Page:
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Tips for the Holidays

Holidays can be challenging for children with autism, as they often involve departures from the comfort of everyday routines and familiar settings, as well as increased social demands.  Below are some tips for making the holidays fun and enjoyable for the whole family. The links will take you to examples of the recommended strategies:

  • Try to maintain your child’s regular schedule. Keep his or her meals and naps as close to their usual times as possible, even if you are at someone else’s home.

  • Prepare your child for the holiday events in advance. Picture schedules can help make events predictable. Showing your child current photos of family members and the location of the gathering can help ease the transition.

  • If you are spending time with others during the holidays, provide them with information your child's needs, preferences, and triggers in advance.  Give them a list of "to do's and not to do's", identify and explain what might cause anxiety for your child, explain what they can do to help reduce anxiety and reinforce good behavior.  Communicate to family members what they can expect to see and experience with your child and what may be asking too much of him or her.  Prepare family members for any challenging behaviors that may occur and how to react to those challenging behaviors.  Read or send via email the "Welcome to Holland" story by Emily Perl Kingsley if you think that would be helpful.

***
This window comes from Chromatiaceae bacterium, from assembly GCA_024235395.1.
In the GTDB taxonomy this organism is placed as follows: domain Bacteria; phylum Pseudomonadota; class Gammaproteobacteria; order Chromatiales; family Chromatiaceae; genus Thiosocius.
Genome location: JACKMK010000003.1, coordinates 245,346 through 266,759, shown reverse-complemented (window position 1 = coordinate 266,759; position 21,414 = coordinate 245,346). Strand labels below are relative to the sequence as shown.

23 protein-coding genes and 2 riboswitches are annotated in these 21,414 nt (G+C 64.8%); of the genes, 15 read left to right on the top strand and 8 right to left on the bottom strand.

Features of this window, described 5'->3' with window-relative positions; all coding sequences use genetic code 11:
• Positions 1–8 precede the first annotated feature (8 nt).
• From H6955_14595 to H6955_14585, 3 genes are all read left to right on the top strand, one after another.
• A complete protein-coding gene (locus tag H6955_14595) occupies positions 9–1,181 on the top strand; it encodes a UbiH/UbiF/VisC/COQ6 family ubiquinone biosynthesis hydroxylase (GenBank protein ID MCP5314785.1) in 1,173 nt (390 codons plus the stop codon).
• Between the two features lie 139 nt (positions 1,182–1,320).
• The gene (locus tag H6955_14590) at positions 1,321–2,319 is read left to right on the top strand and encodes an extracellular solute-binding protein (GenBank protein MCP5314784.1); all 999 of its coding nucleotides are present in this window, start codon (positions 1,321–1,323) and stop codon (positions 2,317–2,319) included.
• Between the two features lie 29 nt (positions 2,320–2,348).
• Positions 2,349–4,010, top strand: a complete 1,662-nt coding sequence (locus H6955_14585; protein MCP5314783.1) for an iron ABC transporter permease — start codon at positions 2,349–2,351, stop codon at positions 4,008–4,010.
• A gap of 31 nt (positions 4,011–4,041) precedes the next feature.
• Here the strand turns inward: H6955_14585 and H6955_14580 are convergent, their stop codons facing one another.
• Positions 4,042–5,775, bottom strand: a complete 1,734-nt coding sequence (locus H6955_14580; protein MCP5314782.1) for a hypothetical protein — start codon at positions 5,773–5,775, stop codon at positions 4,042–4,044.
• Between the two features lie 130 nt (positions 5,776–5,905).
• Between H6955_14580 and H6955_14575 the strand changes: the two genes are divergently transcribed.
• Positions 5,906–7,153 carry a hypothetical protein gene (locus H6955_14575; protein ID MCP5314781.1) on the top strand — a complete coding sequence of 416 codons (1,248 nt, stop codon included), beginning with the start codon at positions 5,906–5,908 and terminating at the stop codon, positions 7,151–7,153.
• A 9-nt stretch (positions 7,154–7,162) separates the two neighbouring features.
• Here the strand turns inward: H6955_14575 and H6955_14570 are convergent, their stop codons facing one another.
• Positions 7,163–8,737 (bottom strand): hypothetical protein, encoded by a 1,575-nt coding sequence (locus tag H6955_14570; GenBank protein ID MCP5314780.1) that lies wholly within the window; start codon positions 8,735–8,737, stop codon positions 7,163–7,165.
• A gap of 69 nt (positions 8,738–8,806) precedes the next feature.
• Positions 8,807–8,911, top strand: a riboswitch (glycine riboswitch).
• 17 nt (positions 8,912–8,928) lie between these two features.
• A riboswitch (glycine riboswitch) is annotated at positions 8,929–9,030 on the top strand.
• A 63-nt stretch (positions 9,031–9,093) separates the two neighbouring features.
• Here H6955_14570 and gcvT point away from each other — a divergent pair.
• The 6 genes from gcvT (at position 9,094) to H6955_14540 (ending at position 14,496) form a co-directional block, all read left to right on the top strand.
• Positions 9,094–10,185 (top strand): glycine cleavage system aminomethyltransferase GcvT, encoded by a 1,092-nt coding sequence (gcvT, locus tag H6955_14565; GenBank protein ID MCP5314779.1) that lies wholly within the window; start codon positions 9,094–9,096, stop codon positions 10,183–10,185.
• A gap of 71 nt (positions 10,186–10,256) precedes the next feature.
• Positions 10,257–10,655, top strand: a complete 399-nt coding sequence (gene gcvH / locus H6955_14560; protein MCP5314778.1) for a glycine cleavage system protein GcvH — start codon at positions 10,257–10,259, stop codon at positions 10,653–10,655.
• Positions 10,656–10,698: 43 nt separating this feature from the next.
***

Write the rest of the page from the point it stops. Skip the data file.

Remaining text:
• If you are visiting others, bring along some of your child’s favorite toys and comfort objects. Make sure these objects are available to your child throughout the day.

  • Identify an area of the house where your child can go if the holiday activities become overwhelming. Make sure other guests know the purpose of this area.  Other “break” activities might include taking a walk with you or being pushed on a swing.

  • Practice coping skills with your child. Create a choice board for what they could do if/when they feel overwhelmed. 

  • Practice specific games or activities before the family gathering to increase your child's ability to participate with friends or family.  Bring the games with you and try to work the game into the holiday schedule.

  • Try to arrange the schedule so that activities that are challenging for your child are interspersed with activities that they prefer.  A visual schedule can be used to remind the child that fun activities are on the horizon. A “first/then” board can be helpful in communicating which preferred activity will come after the challenging one. 

Best wishes for the holidays from everyone at the UWAC!

 

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